fifteen new diesel road-switchers from Alco (RS1s and RS3s) in
1951-1952; abandoning the Chatham Branch in 1953 (57 miles in all); cutting the workforce from nearly 1,200 employees to just 400; and
purchasing several hundred new freight cars from Pullman-Standard
allowing it to scrap its tired fleet of rolling stock (a lot of which
would be accepted by interchange partners). The strike came down on June
26, 1953, first in the company's long history, and ultimately led to the
cessation of all passenger operations. After 21 days management and
labor were able to reach an agreement and the railroad to resume
all operations, sans the money-losing passenger trains.
all efforts to streamline operations could not curb the growing loss of
its freight traffic. The
once lucrative milk trains had all but disappeared (taken away by trucks) and it was becoming
increasingly difficult for management to find ways in keeping the company even marginally
profitable. By the mid-1950s there were about 331 miles left of the
original system and good management had allowed for one final
brief period of relatively good years late during the decade. However, as
the 1960s dawned its ghosts returned to doom the company. As traffic continued to slide away a point was reached whereby the company had little place else to trim its losses except to the work rules, and Rutland's remaining employees were already receiving pay below the national average.
To help ease the losses and improve efficiency new company president William Ginsburg proposed reducing its subdivisions from three to only two, allowing trains to operate further and faster. The old operations had long called for trains to operate between either Bellows Falls-Rutland or Bennington-Rutland, Alburgh-Rutland, and Alburgh-Ogdensburg. The new divisions would have trains meet at Burlington and run north or south from that point. This issue, naturally, was not satisfactory to the unions and this time they would not relent, walking out on September 15, 1960. A cooling off period was invoked for a year but this did nothing to relieve the stalemate. As Mr. Shaughnessy notes in his book part of the issue was in regards to the Rutland's now younger workforce, many of whom were not around during the struggles to keep the company operational during the 1930s and earlier. Many from the older generation, who had often been willing (certainly with some consternation) to take pay cuts for the greater good, had since retired.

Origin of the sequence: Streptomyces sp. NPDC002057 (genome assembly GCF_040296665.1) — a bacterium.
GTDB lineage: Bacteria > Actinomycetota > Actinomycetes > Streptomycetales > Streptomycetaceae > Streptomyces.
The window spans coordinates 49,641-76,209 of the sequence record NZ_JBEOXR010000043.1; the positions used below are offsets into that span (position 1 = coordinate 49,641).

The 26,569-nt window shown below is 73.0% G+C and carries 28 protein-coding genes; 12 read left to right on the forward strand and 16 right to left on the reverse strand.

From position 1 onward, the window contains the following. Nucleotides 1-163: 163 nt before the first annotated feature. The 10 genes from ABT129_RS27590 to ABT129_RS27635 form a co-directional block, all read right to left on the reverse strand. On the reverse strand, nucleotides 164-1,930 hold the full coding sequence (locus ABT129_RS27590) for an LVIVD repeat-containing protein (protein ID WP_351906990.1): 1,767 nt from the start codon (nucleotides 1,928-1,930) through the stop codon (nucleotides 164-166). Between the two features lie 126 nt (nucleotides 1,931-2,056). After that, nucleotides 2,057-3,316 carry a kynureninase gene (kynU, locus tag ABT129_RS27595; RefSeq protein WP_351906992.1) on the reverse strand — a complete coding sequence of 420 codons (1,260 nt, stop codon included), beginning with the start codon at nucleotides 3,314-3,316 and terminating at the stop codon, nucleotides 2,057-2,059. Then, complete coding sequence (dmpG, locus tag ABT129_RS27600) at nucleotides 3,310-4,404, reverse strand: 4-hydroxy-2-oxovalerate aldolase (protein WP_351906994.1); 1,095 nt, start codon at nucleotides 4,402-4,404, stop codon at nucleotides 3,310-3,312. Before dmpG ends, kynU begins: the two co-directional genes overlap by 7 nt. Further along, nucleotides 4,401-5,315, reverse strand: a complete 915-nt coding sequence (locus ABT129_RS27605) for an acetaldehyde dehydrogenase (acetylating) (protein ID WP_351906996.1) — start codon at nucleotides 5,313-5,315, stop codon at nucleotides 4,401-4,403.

Diesel Locomotive Roster
The American Locomotive Company
Steam Locomotive Roster
|B-2/a/b/c, B-3, B-9||Switcher||0-6-0|
|C-25, C-28, C-29, C-2, C-X||American||4-4-0|
|E-1-d, E-14, E-17||Mogul||2-6-0|
|F-2 Through F-12 (Various)||Ten-Wheeler||4-6-0|
For nearly two years after the cooling off period had not brought about
an agreement, the property sat dormant as rails rusted over and Mother
Nature reclaimed what was rightfully hers. This time, nothing or no one
could save the Rutland and the Interstate Commerce Commission ruled for
total abandonment on
January 29th, 1963. Even after this time the battle continued as
union's fought to appeal the ruling and keep the company operational.
These efforts ultimately failed but in an ironic twist of fate, it was
announced during mid-June of 1963 that the unions and company had reached
an agreement, albeit far too late to the save the Rutland.
Thankfully, in a
proactive move during August of 1963 Vermont purchased the former property from Bennington to Burlington as well as part of the
Bellows Falls line creating today's Vermont Railway.
Notable Passenger Trains
Green Mountain Flyer: (New York/Boston - Montreal)
Mount Royal: (New York/Boston - Montreal)
The Whippet: (Fast freight service between New England and Chicago.)
Chatham Division, The "Corkscrew"
|GMRR RS1 #405 leaves Bellows Falls with the popular Green Mountain Flyer on July 16, 2005.|